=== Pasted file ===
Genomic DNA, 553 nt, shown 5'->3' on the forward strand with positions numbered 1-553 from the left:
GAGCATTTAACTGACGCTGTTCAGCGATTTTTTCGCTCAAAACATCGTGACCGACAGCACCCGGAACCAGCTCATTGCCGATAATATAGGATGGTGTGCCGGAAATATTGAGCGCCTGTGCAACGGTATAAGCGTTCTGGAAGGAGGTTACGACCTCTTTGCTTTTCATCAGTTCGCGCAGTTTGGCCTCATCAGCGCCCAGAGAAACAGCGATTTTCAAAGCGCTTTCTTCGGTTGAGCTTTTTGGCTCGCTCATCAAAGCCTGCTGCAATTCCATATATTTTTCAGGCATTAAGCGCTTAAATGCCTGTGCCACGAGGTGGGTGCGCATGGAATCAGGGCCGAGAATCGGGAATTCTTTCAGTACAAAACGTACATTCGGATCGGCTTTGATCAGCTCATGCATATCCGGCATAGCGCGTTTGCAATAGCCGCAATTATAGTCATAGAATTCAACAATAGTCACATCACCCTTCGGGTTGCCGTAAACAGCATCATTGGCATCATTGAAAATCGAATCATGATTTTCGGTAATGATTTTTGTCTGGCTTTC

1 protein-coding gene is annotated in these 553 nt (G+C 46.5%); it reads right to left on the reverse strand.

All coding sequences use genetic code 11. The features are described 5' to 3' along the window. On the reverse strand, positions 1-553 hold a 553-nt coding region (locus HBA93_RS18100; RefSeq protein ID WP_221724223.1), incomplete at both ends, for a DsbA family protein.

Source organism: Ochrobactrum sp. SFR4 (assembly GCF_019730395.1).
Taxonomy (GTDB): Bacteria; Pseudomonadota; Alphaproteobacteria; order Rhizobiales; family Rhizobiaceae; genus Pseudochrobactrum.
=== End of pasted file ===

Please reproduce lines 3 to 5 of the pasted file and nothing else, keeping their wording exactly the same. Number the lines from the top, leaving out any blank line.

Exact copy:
1 protein-coding gene is annotated in these 553 nt (G+C 46.5%); it reads right to left on the reverse strand.

All coding sequences use genetic code 11. The features are described 5' to 3' along the window. On the reverse strand, positions 1-553 hold a 553-nt coding region (locus HBA93_RS18100; RefSeq protein ID WP_221724223.1), incomplete at both ends, for a DsbA family protein.

Source organism: Ochrobactrum sp. SFR4 (assembly GCF_019730395.1).